Q. Please explain why American and Southwest are flying heavier schedules than United. What do they know that we don't know?
A. All airlines see a very consistent set of data around demand, so our competitors are not seeing anything that we cannot. We may differ from them in how we view the recovery: we see it as a marathon, not a sprint. Our approach is to conserve cash now to make sure we're in a strong financial position when demand normalizes.
With this I do wonder if any long term damage may occur with people being forced/choosing a new airline. I know at DEN, for the first time in decades UA is no longer the largest carrier, they have been passed in both departures and passenger count by WN. I know that DEN is an important market for UA and I am surprised to see how little UA activity is there. To give you an idea of how lopsided things are currently, For 6/21&6/22 UA is estimated to have just over 5,000 pax going through TSA. WN on the other hand had nearly 20,000 pax in the same time frame. While UA is more reliant on connections, WN is blowing them away.
DEN is a large and important market for UA but it's not as if DEN makes up a large fraction of UA flights, seats, or seat-miles. UA, like AA and DL, is broadly distributed over multiple hubs.
As a short answer, I believe WN is flying more than UA because it has both lower costs and more liquidity. I believe AA is flying more because it is desperate for cash. It can't accept a forecast for long-depressed demand because it will be the first of the Big 4 to run out of cash. We will see in 2Q TRASM figures who was right. A bunch of 30% load factor flights at punishingly low fares is not a mix to make money (nor to lower AA's breakeven I would guess).
I do not believe that UA, DL, AC, BA, LH (and IATA) are wrong when they say they each have 10k+ too many employees and expect a multi year recovery. Like the UA notes said: it is a marathon.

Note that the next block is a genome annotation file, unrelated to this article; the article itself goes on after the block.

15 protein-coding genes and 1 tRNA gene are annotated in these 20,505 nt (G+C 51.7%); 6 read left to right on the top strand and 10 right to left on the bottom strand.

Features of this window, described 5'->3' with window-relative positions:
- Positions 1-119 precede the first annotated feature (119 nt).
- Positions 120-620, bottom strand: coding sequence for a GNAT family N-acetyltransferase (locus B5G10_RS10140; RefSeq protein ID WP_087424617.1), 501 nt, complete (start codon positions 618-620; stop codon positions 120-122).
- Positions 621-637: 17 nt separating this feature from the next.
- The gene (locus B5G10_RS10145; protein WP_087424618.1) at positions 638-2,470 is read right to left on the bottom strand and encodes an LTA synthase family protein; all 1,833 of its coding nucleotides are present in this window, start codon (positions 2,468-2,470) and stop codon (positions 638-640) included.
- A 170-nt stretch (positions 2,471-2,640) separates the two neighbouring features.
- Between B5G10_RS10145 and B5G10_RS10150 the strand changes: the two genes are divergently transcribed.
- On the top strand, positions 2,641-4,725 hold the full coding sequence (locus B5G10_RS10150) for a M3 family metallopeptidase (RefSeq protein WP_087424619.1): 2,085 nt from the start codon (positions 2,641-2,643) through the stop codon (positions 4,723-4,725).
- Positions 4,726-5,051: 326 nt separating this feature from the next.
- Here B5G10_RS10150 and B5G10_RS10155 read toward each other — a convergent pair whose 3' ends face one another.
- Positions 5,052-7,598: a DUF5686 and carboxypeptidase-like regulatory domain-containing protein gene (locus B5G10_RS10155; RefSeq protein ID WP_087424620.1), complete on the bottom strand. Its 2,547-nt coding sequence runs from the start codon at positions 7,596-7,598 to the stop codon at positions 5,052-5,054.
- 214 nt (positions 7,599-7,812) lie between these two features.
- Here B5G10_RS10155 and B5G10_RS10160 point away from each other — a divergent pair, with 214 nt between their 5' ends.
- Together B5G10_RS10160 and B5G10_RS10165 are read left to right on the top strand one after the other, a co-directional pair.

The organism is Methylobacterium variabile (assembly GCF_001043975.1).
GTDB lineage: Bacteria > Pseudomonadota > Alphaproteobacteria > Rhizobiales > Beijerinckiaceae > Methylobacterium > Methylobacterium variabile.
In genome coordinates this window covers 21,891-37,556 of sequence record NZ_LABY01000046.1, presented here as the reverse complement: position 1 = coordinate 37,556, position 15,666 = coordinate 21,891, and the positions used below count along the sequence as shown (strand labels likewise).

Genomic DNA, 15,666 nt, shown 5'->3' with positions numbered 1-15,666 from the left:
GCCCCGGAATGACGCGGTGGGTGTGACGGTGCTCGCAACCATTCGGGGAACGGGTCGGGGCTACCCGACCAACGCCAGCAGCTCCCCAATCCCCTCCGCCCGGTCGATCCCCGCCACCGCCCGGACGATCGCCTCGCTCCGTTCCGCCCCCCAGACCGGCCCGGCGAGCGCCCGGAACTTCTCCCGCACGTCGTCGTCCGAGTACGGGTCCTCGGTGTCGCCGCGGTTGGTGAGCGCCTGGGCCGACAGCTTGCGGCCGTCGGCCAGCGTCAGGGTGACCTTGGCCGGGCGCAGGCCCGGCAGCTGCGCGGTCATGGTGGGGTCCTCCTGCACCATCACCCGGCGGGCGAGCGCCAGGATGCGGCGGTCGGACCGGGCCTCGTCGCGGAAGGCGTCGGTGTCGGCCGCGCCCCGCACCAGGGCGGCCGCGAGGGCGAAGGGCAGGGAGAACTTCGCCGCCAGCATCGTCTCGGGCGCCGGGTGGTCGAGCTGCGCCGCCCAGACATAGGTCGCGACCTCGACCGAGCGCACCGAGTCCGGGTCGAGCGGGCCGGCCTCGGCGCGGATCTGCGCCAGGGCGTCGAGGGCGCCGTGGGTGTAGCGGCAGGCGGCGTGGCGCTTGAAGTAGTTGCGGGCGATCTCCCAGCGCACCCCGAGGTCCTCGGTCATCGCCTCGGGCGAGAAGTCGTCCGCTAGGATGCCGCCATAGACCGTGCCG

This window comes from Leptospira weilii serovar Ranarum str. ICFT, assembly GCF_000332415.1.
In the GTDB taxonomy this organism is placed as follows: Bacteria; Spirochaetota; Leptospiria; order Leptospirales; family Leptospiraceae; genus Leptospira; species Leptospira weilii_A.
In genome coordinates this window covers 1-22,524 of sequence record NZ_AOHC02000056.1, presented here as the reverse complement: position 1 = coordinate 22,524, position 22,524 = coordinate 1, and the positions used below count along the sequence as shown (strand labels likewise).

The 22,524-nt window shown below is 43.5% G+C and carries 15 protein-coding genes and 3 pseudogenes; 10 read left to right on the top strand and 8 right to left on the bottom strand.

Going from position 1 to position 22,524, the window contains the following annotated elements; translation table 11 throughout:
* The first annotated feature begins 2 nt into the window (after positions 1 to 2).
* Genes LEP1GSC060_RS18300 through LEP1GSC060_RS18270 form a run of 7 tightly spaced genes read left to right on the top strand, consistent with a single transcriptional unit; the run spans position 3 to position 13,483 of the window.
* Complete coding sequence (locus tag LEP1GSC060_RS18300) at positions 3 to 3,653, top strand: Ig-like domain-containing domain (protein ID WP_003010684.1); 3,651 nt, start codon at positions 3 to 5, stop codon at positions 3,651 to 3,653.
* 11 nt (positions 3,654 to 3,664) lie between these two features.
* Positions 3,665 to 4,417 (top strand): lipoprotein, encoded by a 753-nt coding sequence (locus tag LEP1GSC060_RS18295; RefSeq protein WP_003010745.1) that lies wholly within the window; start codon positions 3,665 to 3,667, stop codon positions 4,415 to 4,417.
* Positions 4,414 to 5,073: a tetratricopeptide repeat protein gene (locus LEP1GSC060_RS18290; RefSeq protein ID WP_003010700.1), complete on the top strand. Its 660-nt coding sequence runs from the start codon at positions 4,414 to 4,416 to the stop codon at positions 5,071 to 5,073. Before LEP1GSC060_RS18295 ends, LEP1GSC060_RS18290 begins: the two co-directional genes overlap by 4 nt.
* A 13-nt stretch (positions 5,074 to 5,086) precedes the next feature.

You are glossing over the network differences between each airline, the network demand recovery is what is shaping capacity.
AC, BA, & LH are all significantly more international reliant than UA, DL, or WN & AA so they aren't even in the same category (let alone a completely different geography with different demand environments).
UA is more international than the rest of the US4, I'd assume UA has the least % of revenue coming from leisure travelers, it has no Southeast hub, & their hubs are all in the most demand suppressed areas, it should be clear why they would run the least amount of capacity out of the US4. UA's EWR, SFO, ORD, DEN, LAX, & maybe even IAD aren't built for connections to Southeast leisure destinations, which is where demand is right now. They don't have a CLT or ATL, so they have no way of capitalizing on any of the current traffic demand.(outside of DEN-Mountain West & some IAH-Southeast)
You quote Delta as being in a similar capacity position as UA, but in reality that isn't really true. While overall capacity is lower than AA, they are considerably building up ATL, & to a lesser extent DTW, SLC, & MSP while their other focus cities and coastal hubs remain smaller, which is bringing down overall capacity.
Q2 TRASM isn't going to tell you much, you will need June (& July) data to actually take into account increased capacity, so far DL & AA have been able to significantly slow cash burn with their increased schedules. WN, DL, are at 50% LFs right now (with LF restrictions in place), AA is likely in the 60s with DFW & CLT in the 70s, so it isn't like these planes are going out empty.